Rich Eisen was honored at the Legends for Charity Dinner with the 2017 Pat Summerall Award. Eisen is the 12th recipient of the award named in honor of the late sports broadcaster whose own spirit of philanthropy is one of the values sought in the award recipients. All proceeds from the Legends for Charity Dinner will benefit the St. Jude Children’s Research Hospital.
This year’s dinner was held in the elegant JW Marriott in Downtown Houston and hosted a silent auction as well as a live auction to generate proceeds. The live auction alone, brought in more than $150,000. Seven time Emmy Award winning sportscaster Joe Buck described the Thursday night Legends for Charity Dinner as the official kick off for the Super Bowl weekend.
In 2014, Eisen launched his daily talk show, The Rich Eisen Show on DIRECTV’s Audience Network and simulcast across the Premier Radio Network and For Sports Radio. The Rich Eisen Show airs Monday-Friday from 12 Noon- 3:00 PM ET and allows Eisen to use his engaging blend of insightful football analysis, with an offbeat mix of humor and pop culture. Eisen has also remained a part of the NFL Network where he was the first on-air talent hired shortly after the Network first launched in 2003.
For Rick Shadyrac, President and CEO of ALSAC– the fundraising and awareness organization for St. Jude Children’s Research Hospital–choosing to honor Rich Eisen was an easy decision. “Rich has been a champion for St. Jude Children’s Research Hospital for several years now. He has earned over $300,000 for St. Jude Children’s Research Hospital. He has emceed this event before. He talks about us all the time. He has been a great, great ambassador for us, so it was logical. He has also achieved great things in his profession. This award is named after Pat Summerall– the ultimate broadcaster and the ultimate humanitarian. Rich fits that mold beautifully so it was an easy decision to choose Rich.”
Rich Eisen has earned money for St. Jude Children’s Research Hospital with his annual RunRichRun event. Eisen began running the 40 at the NFL Scouting Combine in 2005 during what he referred to as sheer boredom. He was sitting at the combine with Super Bowl 32 MVP Terrell Davis and staring into space when he asked Davis, “How fast do you think I can run the 40?” Davis laughed, so Eisen asked again. This time Davis told him to stop, so, naturally, Eisen took to the field. He shocked people when he ran it in 6.77 and like a fine wine, he has improved each year. Yearly, Eisen dons his suit, tie, and cleats to RunRichRun for St. Jude Children’s Research Hospital.
NBC Sports broadcaster Mike Trico was emcee for the event, and played some star-studded tributes to Eisen– some tearful and some humorous. Before the congratulations to Eisen, he happily shared the spotlight with some of the children from St. Jude. Shon Coleman was a few months into his college football career at Auburn when he was diagnosed with acute lymphoblastic leukemia. After two years of treatment he was able to make it back onto the field and then into the NFL draft. He turned down the opportunity to attend the NFL draft and instead invited the NFL to his draft party at St. Jude Children’s Research Hospital. He wanted to make sure the kids that were still fighting at St. Jude knew they could be anything they wanted to be.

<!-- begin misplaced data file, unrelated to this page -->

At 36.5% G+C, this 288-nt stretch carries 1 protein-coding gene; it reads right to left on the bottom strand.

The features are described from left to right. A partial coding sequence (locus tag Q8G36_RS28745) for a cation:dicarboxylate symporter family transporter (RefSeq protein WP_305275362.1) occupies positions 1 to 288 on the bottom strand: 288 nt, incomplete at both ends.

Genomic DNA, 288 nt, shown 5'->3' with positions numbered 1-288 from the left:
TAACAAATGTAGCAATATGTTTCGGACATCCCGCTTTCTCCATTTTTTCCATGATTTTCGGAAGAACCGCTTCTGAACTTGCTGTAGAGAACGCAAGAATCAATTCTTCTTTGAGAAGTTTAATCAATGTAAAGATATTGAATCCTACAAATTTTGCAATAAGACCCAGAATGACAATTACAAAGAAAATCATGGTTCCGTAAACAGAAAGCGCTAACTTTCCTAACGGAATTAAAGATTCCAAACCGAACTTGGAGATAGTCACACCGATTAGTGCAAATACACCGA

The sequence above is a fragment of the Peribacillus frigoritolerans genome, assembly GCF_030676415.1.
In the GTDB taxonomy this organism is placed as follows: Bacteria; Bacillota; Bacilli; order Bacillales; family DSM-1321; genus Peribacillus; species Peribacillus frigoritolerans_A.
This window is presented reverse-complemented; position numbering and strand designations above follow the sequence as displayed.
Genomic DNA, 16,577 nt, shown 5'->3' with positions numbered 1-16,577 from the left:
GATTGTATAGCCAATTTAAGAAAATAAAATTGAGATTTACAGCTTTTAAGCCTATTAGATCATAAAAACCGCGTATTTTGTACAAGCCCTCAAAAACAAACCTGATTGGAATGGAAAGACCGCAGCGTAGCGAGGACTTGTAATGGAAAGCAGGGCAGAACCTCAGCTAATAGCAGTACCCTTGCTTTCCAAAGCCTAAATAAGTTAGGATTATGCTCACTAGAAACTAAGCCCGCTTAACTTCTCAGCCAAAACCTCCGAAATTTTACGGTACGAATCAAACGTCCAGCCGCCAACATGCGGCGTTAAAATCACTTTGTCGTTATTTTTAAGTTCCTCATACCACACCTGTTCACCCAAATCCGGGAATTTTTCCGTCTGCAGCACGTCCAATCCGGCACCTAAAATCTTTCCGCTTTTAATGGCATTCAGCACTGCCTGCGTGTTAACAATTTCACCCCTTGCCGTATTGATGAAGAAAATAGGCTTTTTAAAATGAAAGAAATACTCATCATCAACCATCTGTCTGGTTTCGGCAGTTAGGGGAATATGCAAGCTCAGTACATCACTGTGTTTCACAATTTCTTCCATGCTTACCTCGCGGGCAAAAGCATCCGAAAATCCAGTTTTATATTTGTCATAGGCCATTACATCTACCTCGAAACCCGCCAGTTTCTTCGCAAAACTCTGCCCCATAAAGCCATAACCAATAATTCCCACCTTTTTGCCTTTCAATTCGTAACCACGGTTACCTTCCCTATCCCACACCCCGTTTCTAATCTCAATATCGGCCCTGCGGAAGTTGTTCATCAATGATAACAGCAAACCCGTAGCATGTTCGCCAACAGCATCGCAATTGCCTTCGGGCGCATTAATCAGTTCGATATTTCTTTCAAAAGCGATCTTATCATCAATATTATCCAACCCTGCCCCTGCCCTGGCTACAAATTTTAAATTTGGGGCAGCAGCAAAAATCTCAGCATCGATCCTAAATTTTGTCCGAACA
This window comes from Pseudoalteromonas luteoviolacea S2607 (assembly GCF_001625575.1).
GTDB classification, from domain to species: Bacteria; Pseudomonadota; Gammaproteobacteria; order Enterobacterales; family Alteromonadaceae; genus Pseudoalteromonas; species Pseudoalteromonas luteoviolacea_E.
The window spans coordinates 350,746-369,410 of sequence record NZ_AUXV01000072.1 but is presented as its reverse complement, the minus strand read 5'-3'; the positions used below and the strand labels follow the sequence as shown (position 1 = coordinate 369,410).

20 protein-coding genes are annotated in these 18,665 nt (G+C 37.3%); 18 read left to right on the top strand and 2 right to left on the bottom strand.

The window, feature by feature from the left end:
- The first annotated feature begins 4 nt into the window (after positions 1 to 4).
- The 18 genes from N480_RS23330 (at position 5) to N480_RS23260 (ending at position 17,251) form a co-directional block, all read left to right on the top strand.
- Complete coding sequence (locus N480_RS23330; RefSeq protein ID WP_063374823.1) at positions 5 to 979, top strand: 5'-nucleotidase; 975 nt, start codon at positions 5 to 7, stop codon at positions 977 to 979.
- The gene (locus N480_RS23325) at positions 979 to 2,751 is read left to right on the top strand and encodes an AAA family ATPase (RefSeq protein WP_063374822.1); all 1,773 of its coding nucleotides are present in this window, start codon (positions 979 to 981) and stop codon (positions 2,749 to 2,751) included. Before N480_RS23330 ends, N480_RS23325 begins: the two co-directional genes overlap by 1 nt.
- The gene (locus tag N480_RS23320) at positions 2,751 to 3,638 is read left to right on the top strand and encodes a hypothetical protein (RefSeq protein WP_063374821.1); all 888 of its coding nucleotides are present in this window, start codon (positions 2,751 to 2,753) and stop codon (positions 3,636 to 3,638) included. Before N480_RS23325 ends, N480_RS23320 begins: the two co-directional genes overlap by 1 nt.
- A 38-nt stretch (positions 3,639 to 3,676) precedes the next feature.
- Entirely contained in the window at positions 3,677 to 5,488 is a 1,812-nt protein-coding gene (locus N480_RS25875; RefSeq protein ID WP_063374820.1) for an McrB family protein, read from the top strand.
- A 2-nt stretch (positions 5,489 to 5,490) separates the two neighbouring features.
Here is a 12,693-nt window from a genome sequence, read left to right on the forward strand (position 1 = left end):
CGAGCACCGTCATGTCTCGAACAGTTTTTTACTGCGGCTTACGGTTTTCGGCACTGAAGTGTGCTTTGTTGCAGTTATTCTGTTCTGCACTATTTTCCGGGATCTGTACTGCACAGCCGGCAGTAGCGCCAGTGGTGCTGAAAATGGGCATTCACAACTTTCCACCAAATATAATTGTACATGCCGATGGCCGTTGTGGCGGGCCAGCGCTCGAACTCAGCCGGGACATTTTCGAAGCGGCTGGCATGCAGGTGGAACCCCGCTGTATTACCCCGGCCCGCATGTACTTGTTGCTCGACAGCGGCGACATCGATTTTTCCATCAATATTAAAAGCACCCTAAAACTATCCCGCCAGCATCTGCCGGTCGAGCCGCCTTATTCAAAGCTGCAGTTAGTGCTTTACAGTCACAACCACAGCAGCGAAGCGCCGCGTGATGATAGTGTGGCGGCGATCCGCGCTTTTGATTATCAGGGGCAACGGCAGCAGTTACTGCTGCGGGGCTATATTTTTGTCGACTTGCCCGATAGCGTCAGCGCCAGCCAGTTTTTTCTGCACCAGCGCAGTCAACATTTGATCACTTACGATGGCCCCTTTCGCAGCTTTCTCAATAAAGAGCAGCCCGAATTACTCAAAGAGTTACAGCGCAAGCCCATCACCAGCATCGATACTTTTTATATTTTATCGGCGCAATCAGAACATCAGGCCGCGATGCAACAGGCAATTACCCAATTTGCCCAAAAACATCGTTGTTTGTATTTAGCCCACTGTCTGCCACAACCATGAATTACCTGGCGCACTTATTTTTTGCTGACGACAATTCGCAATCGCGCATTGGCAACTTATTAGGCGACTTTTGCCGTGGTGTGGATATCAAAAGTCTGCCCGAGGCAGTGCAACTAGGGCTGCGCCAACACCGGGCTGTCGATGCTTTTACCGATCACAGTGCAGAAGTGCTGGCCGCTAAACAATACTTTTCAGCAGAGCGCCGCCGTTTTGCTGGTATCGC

If there was a dry eye left in the house, the story of Austin left a permanent impression on the heart of every attendee. The 15-year-old boasts that he has been cancer free for nine years. He also has plans– and the talent to be the sports broadcaster he dreams of being when he grows up. When Austin was 2 years old, an MRI revealed a rare tumor on his spinal cord called an Oligo Astrocytoma. He underwent a year of treatment before going to St. Jude, where he underwent surgery and more treatment. Austin still returns for his yearly checkups, but his involvement with St. Jude’s Children’s Research Hospital has not stopped there. Last year Austin had the opportunity to step into the shoes of a broadcaster and interview his favorite football player Peyton Manning at Super Bowl 50.
Austin was in attendance for the dinner and was given the opportunity to share a few words. He wheeled himself onstage to a raucous standing ovation. There are few things more powerful in this world that when a child receives a standing ovation. Austin spoke and called both Eisen and Buck on stage where he interviewed them both. Austin’s obvious natural abilities led Buck to officially predict that Austin would someday be the recipient of the Pat Summerall Award.
The immense sense of hope that was present in the room was inspiring and powerful. I asked Austin what I could do to help him. He replied, “anything from donating money to the hospital, to spreading the word about anything that involves St. Jude. If they are hosting a walk, go ahead and participate. That’s perfect.”
Many came to the dinner to honor a great humanitarian, Rich Eisen, with the Pat Summerall Award, but much of the night was spent turning the hearts of people to St. Jude Children’s Research Hospital. That was the greatest tribute that could have been paid to Rich Eisen, “I am humbled and honored tonight. You all felt the bleeding heart that explodes out of the chest for children. I hope you all felt the heart here with the donating tonight– that’s all I wanted from tonight.”
**Treatments invented at St. Jude have brought the overall survival rate for childhood cancer from 20% to more than 80% since it opened more than 50 years ago. St. Jude is working to drive the overall survival rate for childhood cancer to 90%, and declares it won’t stop until no child dies from cancer.**
Click HERE to donate to St. Jude Children’s Research Hospital
Click HERE to learn about other ways to give to St. Jude Children’s Research Hospital
More stories you might like